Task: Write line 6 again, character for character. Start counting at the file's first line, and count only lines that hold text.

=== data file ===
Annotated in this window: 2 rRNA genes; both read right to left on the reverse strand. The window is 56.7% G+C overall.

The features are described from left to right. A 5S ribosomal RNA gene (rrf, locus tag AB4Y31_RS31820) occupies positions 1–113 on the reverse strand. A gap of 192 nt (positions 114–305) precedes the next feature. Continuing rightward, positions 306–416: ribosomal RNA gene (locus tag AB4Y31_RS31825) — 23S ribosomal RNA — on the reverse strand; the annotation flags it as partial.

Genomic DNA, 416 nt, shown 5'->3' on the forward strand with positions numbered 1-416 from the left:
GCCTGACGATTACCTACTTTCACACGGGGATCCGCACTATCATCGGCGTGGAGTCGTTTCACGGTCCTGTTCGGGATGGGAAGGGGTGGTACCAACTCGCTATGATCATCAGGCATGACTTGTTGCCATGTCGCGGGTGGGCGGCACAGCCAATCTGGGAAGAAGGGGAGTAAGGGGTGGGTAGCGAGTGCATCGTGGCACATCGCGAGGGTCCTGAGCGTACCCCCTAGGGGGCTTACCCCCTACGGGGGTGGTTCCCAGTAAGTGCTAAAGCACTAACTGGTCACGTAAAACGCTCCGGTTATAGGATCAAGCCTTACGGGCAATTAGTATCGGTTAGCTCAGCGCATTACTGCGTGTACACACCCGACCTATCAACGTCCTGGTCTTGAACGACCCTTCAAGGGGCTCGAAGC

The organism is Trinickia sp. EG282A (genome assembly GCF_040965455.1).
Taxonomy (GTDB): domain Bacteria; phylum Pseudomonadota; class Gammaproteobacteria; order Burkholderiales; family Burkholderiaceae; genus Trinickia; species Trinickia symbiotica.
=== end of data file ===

Taxonomy (GTDB): domain Bacteria; phylum Pseudomonadota; class Gammaproteobacteria; order Burkholderiales; family Burkholderiaceae; genus Trinickia; species Trinickia symbiotica.